While the government strips his title as Captain America for killing an unarmed Flag Smasher in front of dozens of people, John Walker is also an interesting character. While more known for the funny memes about him, and not nearly as cool as the Falcon (or Captain America now) and the Winter Soldier, he is still a rather compelling character. John’s arc follows him taking the super serum as Steve Rogers did. However, it brings out the more brazen side of his personality. After Karli kills his friend, Lemar, John snaps. Sam and Bucky fight him to take away the shield, and John is later stripped of his position and given a less than honorary discharge from the military. However, in the last episode, he saves a truck full of people, and he is named U.S. Agent. If he is to be a protagonist or a future antagonist for the MCU, however, it remains to be seen.

The series also features the return of Sharon Carter, who is the new Power Broker. She is understandably bitter about being cast aside by the US government and the Avengers. While she fights on the side of the heroes, she has questionable activities going on. At the end of the series, the government pardons her, but it’s clear she is now an antagonist of the MCU.


While I’ve also been a sucker for action scenes, the fights scenes in the Falcon and the Winter Soldier are action packed and epic. The brawl between Sam, Bucky, and John was shot well and full of tense excitement. While the former two are trying to remove the latter of Captain America’s shield, John is trying to kill or disable them. The chase and battles in the last episode were also great and showed what our two titular characters are capable of.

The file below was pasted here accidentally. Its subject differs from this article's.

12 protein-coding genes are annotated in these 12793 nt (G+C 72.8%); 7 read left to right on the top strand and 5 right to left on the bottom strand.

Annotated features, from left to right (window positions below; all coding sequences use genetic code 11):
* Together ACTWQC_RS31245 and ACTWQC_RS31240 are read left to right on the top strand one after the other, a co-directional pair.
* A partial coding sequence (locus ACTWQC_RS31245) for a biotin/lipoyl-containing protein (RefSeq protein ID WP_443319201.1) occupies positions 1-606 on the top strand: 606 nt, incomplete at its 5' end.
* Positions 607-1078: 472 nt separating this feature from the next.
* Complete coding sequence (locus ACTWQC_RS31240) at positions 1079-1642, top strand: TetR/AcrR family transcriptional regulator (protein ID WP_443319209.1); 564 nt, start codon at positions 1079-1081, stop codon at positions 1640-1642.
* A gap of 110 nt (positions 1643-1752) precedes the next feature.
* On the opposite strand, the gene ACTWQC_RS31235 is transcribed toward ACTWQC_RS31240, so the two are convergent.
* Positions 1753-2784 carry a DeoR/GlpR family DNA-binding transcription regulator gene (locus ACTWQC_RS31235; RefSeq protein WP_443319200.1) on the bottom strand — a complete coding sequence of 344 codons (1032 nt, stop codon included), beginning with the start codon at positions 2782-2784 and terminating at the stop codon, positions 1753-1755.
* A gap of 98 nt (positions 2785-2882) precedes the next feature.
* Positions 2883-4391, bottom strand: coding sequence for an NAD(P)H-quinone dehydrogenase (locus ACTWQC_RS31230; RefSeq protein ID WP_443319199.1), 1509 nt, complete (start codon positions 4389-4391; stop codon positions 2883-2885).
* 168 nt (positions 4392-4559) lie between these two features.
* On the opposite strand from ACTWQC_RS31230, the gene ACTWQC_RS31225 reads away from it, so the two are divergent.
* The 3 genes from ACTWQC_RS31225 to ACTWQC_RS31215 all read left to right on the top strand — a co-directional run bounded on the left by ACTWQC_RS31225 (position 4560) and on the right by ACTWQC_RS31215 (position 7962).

While the action scenes are great, like most MCU films and TV series, it has humor spread throughout. I enjoyed the scenes between Bucky and Sarah, Sam’s sister, and the introduction of Sam’s nephews, who added a nice bit of silliness to the show.

While not funny, Sam’s scenes with Sarah set up their dynamic well and the struggles they both went through. Each episode helped build the sibling’s relationship and showed how devoted Sam is to helping his family. The scenes between Isaiah Bradley and Sam were rather touching and helped build more into Sam’s struggles and the history of the MCU and the United States. While some might not enjoy the inclusion of racism. However, not only does it help build the reality of the MCU but also shows that in the real world, we have much more work to do in building a more tolerant society.

Favorite Characters:

1. Sam Wilson (The Falcon/Captain America)

2. Bucky Barnes (The Winter Soldier)

3. Karli

4. Isaiah Bradley

5. Sharon Carter

Overall Rating: A

The Falcon and the Winter Soldier is a great TV series which delves well into social commentary, provides significant character development for our two titular heroes, and sets up future plotlines for the MCU while resolving old ones. The fight scenes are intense, and the character interactions were well done and moving. It was nice to see who heroes, who weren’t super prominent in the MCU movies, have their own time to shine.

For any Marvel fans, or sci-fi and good TV fans, I highly recommend giving the Falcon and the Winter Soldier a view. I promise you won’t regret it.

Thank you all for reading and have a great day!